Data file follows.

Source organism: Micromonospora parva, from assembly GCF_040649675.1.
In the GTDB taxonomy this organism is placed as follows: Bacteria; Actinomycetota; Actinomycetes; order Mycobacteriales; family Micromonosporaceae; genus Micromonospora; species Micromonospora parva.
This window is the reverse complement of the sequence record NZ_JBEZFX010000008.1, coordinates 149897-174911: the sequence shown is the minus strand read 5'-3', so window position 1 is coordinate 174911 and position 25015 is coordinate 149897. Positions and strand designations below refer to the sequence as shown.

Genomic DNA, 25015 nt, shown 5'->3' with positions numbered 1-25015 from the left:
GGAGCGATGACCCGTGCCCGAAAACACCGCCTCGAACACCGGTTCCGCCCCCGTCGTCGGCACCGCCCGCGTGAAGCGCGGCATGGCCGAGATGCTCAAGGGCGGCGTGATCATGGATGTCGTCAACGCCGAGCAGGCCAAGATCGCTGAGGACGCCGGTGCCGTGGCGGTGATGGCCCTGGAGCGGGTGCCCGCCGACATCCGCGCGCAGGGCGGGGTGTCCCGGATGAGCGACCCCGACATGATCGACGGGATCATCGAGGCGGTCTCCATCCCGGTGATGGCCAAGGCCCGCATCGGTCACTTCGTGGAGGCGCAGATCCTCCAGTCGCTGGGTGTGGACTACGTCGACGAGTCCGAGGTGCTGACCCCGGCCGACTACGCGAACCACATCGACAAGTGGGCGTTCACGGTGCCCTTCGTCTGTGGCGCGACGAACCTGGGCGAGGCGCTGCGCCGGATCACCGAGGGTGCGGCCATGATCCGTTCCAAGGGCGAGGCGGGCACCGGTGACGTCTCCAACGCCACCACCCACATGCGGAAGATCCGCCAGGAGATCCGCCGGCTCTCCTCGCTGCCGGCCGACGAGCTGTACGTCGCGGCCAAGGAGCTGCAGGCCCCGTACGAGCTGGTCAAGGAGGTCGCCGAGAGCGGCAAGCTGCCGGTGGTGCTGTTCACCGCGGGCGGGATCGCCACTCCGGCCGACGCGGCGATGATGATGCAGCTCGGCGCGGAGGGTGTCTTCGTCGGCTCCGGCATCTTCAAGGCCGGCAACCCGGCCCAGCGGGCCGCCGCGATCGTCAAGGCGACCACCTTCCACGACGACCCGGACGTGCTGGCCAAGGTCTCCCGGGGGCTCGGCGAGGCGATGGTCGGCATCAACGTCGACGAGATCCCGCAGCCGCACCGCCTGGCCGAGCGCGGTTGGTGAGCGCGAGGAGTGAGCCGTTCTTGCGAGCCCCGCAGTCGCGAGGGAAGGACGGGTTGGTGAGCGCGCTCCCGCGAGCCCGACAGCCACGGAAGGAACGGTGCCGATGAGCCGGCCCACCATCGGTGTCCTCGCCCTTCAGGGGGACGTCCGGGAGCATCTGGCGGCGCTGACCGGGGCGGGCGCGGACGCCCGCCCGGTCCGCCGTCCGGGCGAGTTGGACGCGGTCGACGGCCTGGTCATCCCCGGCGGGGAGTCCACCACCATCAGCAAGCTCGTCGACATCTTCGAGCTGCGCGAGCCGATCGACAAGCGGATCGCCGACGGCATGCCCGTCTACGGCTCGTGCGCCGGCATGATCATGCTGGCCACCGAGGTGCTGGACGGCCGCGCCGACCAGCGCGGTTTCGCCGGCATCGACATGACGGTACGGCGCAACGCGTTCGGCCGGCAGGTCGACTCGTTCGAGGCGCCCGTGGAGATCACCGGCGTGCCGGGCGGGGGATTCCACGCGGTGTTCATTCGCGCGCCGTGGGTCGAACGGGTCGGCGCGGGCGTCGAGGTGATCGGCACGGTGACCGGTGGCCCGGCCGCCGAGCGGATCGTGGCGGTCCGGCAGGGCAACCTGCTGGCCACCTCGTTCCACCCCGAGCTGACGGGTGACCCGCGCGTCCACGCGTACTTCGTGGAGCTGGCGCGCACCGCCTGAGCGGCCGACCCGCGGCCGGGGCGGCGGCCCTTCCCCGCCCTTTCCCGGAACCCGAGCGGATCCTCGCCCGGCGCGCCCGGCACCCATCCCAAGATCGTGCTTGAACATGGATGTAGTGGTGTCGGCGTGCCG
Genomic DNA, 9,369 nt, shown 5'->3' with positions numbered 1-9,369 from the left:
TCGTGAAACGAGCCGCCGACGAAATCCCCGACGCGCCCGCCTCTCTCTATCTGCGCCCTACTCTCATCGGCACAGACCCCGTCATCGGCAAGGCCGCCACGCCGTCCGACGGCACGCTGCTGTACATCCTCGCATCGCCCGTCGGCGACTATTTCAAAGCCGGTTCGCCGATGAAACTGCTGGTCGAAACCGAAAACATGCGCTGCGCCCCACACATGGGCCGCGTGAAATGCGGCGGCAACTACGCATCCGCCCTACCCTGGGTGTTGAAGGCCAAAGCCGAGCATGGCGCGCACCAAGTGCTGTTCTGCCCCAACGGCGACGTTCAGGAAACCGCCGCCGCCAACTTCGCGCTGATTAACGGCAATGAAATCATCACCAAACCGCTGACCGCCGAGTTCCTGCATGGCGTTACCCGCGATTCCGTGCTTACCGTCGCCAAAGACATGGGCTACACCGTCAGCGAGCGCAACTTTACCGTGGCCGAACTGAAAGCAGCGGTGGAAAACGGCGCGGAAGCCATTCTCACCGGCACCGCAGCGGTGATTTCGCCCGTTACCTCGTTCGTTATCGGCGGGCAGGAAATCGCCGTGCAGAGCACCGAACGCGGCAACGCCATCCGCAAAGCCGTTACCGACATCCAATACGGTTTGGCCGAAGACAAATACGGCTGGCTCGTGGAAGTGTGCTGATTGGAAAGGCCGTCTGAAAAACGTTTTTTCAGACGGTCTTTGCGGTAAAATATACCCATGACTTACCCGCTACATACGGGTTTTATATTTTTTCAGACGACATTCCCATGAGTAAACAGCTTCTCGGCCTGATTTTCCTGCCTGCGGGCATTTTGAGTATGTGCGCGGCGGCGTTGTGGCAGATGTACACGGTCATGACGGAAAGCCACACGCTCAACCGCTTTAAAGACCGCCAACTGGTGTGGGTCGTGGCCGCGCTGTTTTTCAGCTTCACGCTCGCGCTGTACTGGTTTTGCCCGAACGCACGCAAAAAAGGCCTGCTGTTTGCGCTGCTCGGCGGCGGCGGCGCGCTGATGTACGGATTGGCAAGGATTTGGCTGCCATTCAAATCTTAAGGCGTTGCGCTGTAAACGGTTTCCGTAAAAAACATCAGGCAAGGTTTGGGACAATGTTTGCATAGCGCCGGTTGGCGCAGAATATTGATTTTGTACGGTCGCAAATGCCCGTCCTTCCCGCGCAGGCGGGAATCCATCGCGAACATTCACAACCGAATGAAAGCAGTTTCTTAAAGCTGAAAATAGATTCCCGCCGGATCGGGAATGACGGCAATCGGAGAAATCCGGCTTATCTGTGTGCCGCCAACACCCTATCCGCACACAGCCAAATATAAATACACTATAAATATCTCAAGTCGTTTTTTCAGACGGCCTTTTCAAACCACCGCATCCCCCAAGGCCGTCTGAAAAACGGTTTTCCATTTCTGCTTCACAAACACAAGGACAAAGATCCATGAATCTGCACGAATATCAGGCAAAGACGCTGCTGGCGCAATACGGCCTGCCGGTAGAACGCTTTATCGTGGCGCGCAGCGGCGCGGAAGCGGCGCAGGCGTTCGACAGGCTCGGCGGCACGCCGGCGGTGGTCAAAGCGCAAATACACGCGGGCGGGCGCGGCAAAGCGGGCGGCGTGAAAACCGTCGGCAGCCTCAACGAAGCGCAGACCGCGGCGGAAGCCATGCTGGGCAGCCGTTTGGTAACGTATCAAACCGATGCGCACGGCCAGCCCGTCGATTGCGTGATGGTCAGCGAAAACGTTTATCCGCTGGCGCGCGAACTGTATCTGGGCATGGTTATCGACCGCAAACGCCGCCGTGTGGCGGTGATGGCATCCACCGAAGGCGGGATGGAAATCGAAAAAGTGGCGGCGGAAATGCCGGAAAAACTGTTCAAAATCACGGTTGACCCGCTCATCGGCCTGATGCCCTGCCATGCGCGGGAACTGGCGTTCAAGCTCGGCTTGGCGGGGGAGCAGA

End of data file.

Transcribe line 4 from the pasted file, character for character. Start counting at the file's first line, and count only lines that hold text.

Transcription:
Genomic DNA, 25015 nt, shown 5'->3' with positions numbered 1-25015 from the left: